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Now you need to do the right thing and look at an exit strategy, according to my stock analysis. Yes, Tesla could easily move higher. In fact, Northland Capital Partners recently increased its price target from $95.00 to $230.00 on Tesla, up about 67% from the close of last Friday. That’s great, but there’s also a $38.00 target on Tesla, according to Thomson Financial. This is clearly too low, based on my stock analysis. The mean target was $120.55 as of last Friday. What I would do at this time is take some profits off the table, based on my stock analysis.
Some of you will look at the $230.00 target and say my stock analysis is incorrect. Hey, I might be wrong, and it wouldn’t be the first time, but I have been able to survive for over 20 years of trading and not lose my capital base because I knew there were times that profits had to be taken.
This is a mistake made by many investors who believe in the high targets flown around by Wall Street. Guess what, these targets are usually never on the mark, based on my stock analysis. If you bought at much lower prices, take some profits as in “buy low and sell high.” This makes sense.
Now some of you are probably also buying Tesla at the current high point. This is not what I would do. I really don’t adhere to the “buy high and sell higher” strategy.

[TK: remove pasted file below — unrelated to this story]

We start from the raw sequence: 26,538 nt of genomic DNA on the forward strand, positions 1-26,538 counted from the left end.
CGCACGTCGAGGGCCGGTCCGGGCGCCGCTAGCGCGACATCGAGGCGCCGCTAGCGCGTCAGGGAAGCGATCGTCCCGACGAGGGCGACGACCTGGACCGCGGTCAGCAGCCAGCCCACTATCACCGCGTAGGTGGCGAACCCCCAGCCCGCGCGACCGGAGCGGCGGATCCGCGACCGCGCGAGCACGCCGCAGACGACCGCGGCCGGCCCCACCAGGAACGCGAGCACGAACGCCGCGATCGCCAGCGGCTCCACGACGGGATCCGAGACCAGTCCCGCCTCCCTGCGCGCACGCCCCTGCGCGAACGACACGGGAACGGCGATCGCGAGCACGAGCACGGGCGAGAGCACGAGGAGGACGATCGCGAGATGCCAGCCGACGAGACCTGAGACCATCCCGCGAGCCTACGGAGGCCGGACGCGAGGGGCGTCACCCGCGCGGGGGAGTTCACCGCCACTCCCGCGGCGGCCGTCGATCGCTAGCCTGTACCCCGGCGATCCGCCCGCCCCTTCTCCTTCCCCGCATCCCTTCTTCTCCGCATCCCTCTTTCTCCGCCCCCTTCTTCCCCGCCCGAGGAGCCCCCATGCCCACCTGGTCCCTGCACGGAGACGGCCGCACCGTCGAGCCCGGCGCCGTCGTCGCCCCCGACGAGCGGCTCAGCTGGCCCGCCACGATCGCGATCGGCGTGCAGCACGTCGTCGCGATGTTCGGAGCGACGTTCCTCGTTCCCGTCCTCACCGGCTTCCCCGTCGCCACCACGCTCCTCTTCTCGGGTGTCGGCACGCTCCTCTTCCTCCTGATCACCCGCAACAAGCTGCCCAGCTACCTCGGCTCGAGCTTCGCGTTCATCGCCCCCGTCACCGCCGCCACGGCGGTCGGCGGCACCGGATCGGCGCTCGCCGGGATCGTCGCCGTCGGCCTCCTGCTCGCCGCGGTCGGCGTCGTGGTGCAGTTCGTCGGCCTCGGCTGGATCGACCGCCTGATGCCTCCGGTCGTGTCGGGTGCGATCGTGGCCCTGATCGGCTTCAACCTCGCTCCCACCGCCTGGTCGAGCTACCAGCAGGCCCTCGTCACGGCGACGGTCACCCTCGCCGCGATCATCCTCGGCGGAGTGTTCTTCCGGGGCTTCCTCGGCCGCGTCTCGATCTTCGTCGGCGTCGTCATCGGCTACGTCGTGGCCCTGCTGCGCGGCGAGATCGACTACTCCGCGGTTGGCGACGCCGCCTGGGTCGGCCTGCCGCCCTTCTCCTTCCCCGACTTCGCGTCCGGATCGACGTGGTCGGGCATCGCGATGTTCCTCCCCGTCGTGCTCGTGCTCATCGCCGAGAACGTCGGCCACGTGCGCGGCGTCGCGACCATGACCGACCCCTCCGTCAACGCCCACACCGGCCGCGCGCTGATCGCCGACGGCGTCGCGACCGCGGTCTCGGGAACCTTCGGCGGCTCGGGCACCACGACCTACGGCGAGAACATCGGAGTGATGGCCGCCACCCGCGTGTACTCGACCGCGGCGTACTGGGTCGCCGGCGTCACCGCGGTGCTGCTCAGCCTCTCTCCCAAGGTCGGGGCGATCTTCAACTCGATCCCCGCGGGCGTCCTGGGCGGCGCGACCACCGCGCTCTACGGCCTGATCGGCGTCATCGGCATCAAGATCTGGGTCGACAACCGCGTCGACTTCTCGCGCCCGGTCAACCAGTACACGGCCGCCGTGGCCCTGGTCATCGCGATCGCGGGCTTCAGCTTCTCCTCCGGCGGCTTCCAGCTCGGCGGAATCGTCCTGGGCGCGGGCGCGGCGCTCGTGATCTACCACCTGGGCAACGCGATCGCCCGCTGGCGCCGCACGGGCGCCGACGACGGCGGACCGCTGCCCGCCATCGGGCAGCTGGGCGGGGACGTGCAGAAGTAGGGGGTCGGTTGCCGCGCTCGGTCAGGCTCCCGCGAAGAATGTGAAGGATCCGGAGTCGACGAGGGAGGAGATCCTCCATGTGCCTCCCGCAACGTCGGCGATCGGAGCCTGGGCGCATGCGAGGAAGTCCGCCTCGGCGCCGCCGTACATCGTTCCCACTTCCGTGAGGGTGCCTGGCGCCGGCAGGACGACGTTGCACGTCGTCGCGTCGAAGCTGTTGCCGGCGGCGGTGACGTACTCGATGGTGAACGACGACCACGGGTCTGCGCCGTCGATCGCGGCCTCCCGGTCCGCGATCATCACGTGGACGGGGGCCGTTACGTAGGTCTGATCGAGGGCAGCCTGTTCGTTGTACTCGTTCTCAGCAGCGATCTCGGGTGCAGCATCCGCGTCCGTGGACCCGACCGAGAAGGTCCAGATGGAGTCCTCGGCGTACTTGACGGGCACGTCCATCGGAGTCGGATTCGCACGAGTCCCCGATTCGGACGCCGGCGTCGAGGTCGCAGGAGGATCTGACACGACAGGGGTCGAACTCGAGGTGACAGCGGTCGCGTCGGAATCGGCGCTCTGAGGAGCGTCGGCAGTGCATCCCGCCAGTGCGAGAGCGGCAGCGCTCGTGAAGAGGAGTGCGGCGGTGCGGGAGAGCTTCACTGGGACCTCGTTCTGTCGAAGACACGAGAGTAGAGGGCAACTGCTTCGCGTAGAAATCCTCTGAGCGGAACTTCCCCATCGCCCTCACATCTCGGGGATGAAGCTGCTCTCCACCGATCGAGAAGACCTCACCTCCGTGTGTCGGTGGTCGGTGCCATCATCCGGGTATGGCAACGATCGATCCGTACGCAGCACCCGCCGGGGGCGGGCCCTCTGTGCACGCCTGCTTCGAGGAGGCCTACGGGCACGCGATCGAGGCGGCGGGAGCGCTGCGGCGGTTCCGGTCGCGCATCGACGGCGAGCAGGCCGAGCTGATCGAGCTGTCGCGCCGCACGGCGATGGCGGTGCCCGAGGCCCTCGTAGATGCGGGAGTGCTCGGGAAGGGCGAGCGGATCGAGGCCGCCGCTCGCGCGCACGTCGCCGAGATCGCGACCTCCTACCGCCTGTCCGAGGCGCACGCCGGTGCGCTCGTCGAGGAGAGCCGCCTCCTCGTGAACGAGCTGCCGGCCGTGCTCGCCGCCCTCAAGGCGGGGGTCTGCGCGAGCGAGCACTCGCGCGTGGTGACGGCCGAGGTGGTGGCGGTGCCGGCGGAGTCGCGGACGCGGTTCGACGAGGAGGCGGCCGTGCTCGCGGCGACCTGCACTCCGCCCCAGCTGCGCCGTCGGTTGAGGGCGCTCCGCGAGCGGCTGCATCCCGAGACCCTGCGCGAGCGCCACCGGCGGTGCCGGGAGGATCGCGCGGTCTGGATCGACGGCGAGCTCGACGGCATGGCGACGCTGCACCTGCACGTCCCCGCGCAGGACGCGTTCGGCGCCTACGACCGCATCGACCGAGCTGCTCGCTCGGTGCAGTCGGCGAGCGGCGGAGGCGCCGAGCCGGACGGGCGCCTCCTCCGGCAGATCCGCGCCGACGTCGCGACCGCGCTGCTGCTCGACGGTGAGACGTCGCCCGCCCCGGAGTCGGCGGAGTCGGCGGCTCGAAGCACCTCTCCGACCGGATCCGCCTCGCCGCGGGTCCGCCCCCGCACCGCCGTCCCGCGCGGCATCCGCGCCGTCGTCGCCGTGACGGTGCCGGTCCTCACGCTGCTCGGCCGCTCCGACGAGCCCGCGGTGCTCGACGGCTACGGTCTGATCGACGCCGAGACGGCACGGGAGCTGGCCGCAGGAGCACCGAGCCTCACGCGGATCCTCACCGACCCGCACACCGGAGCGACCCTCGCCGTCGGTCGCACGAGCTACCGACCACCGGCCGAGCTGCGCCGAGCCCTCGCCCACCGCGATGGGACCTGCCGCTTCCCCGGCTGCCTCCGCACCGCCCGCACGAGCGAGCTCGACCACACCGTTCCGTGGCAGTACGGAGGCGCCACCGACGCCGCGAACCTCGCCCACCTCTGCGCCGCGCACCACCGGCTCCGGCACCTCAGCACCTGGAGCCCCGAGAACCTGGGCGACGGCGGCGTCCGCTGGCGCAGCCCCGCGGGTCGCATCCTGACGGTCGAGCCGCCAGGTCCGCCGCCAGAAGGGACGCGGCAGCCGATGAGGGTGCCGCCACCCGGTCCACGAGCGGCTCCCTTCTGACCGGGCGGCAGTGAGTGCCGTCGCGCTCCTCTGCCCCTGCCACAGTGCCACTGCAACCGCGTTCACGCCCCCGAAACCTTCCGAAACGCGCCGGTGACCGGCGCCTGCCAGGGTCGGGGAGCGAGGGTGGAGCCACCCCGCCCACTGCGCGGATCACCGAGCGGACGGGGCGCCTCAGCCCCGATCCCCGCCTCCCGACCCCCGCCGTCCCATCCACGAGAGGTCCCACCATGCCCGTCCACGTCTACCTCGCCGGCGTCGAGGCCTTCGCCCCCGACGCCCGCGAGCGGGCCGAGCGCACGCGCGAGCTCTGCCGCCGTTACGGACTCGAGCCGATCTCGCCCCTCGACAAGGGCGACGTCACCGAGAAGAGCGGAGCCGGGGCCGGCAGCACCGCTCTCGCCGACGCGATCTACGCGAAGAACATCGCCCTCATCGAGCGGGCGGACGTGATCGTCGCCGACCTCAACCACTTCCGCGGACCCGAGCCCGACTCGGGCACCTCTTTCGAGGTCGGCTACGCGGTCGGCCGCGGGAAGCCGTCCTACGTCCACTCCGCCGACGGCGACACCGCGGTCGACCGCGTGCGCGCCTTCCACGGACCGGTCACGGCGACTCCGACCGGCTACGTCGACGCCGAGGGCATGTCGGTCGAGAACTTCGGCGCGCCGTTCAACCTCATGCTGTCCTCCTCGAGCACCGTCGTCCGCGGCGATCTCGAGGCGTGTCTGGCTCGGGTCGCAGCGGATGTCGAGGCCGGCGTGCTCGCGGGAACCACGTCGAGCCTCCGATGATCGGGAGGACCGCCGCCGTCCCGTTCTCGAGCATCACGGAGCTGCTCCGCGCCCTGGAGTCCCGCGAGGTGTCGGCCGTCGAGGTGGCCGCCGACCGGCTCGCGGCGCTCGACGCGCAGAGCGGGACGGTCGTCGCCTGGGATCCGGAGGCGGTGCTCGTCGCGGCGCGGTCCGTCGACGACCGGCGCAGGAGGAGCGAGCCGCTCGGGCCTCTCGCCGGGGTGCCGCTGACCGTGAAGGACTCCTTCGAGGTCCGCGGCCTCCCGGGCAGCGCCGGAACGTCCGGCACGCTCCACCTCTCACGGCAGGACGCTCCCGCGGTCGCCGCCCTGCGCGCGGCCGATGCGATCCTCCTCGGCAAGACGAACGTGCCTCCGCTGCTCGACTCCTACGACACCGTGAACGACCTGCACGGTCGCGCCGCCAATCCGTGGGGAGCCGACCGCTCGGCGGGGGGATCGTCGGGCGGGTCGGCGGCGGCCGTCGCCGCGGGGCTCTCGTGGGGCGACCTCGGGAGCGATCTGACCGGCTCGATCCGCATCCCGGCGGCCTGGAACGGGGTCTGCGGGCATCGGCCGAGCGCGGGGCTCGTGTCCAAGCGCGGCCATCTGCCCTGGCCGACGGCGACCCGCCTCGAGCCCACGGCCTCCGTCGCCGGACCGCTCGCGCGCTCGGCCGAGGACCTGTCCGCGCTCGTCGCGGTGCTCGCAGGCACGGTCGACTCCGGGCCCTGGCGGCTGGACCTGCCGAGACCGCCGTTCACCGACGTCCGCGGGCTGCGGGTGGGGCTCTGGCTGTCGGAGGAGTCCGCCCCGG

I would rather place a price limit order to buy on a stock correction in the case of Tesla and other high-priced stocks—that would make more sense, based on my stock analysis.
For those of you familiar with options, a viable alternative that limits the total risk taken yet allows you to ride the gains higher is via the buying of call options, based on my stock analysis.
I’m going to use an example to show you how it works.
Say Tesla is at $138.00 and you feel the stock could pop up to $180.00 by December 21, 2013. Under this assumption, you can buy the out-of-the-money $150.00 call on Tesla priced at $16.80 per share or $1,680 for one contract, representing 100 shares of Tesla. This is your maximum risk.
Now say Tesla surges to $190.00 by the December expiry of the option. You would make $23.20 per share, or $2,320 per contract, or a return on investChart courtesy of www.StockCharts.com
But say the market reverses and Tesla falls to $100.00. You would lose the premium of $1,680 paid. However, if you had bought 100 shares of the stock, you would have lost $3,800, which is much worse than the call option strategy. At $100.00, you could always go in and buy positions.
The example I used here can be used with any stock that has made some rapid gains and you are interested in buying, based on my stock analysis.
This articl How to Minimize Risk and Still Take Advantage of a Price Rise was originally published at Investment Contrarians